Torontoist did the research and named Colleges Ontario as the source.
Colleges Ontario, an advocacy organization representing twenty-four colleges across the province. The organization would neither confirm nor deny their involvement to either Torontoist or, several days later, The Star, but still told us all to wait a few weeks for...something. As far as mysterious ad campaigns go, this one was almost perfect: only breadcrumbs to trace back to the source, a city left to talk about the ad and its message and what it all meant (which, of course, was precisely the point).
This week, the ads' meaning was revealed. There were new, revised ads, made to look like a message had been plastered over the original: "Luckily, Obay isn't real..." Here's the explanation from Colleges Ontario. You can see all the ads, then mouse over to see the new version.
For many parents, university is the only real path to success. College is the option you "settle for" if you can't get into university. The opinion of college as the lesser alternative has lead to countless teenagers being pressured into a future that isn't right for them.
Colleges Ontario knew they needed to start changing this perception and they called on Smith Roberts Creative Communications, an advertising firm in Toronto.
What developed in the months that followed is the two-part teaser and reveal campaign you see before you. The teaser phase was launched in February 2008 with billboards, transit shelters, bus, subway and radio ads which were spread all over Ontario promoting a new drug called Obay, designed to make parent's wishes for their children a reality.
After the 2-week teaser phase, the final message was revealed: Luckily, Obay isn't real. Unfortunately though, the problem of pushing your kids to do what you want is – especially when it comes to their future. Believe it or not, university isn't the only prescription for success. Help your children explore their options. Visit ontariocolleges.ca.
The campaign was a huge success. Before the teaser phase had ended, the campaign had received extensive news coverage including reports from Global National News, Toronto Star, 24 hours and NOW Magazine, as well as hundreds of other articles and blogs - all dying to find out who was behind the supposed new drug, Obay.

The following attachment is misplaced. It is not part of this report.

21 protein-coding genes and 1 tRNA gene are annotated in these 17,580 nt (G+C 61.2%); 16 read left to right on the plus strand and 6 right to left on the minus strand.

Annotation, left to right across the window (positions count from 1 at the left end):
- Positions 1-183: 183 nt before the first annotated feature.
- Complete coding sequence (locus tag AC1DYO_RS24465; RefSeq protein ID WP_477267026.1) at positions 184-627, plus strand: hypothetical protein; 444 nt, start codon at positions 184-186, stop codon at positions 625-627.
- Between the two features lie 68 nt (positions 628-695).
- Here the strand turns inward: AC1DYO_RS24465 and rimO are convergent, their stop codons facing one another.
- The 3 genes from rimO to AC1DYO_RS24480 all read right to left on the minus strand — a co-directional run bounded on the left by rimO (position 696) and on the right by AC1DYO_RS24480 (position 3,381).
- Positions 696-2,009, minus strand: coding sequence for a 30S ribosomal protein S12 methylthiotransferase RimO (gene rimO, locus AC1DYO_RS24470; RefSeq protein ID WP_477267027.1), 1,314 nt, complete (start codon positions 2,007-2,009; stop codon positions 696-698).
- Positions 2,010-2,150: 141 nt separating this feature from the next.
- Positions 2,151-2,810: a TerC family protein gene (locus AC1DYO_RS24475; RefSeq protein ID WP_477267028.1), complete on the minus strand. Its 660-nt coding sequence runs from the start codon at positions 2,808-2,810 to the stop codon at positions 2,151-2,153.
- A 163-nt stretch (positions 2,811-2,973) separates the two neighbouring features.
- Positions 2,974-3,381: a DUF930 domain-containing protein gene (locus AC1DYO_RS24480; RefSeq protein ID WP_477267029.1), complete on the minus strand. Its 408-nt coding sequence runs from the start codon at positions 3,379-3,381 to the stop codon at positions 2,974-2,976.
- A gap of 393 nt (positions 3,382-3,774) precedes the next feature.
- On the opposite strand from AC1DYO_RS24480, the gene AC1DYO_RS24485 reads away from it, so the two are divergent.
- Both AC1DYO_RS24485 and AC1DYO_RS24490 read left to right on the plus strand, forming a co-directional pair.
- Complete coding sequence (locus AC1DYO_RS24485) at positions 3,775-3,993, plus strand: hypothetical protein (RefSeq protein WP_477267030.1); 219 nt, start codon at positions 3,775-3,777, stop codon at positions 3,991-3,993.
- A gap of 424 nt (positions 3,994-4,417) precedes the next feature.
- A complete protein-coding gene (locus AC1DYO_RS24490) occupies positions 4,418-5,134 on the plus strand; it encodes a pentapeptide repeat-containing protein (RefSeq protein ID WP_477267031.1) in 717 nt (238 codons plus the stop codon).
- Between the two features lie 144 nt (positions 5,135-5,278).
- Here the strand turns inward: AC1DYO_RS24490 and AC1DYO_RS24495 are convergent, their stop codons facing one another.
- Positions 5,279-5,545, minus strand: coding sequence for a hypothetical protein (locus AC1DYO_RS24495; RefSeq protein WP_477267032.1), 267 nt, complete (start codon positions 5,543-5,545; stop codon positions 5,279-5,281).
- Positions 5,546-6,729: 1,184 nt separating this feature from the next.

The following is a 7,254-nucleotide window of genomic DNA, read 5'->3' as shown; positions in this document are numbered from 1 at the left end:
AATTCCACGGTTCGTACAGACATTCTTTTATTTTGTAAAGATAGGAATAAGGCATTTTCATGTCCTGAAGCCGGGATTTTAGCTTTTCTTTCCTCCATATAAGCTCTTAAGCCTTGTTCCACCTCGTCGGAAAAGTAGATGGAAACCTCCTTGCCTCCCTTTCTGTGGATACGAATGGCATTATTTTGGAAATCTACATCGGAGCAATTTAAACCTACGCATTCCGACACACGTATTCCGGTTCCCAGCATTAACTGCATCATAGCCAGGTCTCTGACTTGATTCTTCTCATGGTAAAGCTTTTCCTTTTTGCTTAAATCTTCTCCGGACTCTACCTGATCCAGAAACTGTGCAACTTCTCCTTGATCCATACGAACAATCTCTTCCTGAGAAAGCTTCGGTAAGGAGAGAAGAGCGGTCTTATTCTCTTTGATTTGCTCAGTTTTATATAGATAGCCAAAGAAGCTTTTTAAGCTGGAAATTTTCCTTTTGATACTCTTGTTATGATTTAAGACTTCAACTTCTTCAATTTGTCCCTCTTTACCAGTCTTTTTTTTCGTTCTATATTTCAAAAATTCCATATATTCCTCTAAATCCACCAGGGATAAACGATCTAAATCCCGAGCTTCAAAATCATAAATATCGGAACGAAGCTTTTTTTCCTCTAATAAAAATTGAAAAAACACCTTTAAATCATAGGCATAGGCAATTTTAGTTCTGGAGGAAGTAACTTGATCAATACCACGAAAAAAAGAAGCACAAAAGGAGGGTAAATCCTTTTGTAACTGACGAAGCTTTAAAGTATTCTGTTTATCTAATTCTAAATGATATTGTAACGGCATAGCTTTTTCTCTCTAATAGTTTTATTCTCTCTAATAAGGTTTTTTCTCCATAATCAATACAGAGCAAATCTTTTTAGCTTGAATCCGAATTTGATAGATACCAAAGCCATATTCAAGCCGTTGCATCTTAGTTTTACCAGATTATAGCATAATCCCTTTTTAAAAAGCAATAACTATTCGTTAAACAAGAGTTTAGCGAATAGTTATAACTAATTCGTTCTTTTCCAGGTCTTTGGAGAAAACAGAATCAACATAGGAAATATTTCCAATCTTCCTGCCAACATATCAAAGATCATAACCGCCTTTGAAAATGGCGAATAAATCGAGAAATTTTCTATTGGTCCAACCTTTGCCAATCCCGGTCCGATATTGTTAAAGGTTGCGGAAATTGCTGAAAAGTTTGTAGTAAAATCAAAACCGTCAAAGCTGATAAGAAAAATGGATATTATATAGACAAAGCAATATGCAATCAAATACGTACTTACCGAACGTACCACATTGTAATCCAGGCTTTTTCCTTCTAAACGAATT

In the US, the words college and university are used interchangeably to mean post-secondary, undergrad education. People with university degrees say "when I was in college," and refer to their "college experience," no matter what type of school they attended. In Canada, as in the UK and other places, colleges are two-year schools that focus on a particular career, as distinct from a four-year university.
I didn't fully understand the difference until I was researching, then training for, my work as a notetaker (which turned out to be the world's shortest career). The notetakers in that program attended classes with hearing-impaired college students studying for careers in early childhood education, animation, TV studio technology, all sorts of trades, all types of allied health fields - a huge variety of careers. The programs include "co-ops," which seem to be the equivalent of an internship or a field placement in the US.
For some students, college is a stepping stone to university, but for all of them, it's an entry to a career. In this sense, job training seems more structured and systematic than it is in the US. Perhaps this kind of thing is more common in the States than I realize. But most people I know either went to college (university) or didn't, then put their careers together in a piecemeal, haphazard way. With the exception of careers requiring graduate degrees, like law or medicine, most people just have a generic degree, then look for work. Students in these focused college programs seem more career-oriented from the start, compared to US college students I have known.
Considering the tiny percentage of US college students who actually care about getting a well-rounded education, as opposed to getting a degree to increase earning potential - and considering the astronomical price of those degrees - the Canadian and British system seems better to me.
In any event, this ad campaign was hugely successful. If the final revelation was a bit anticlimactic, the discussion and speculation were certainly interesting.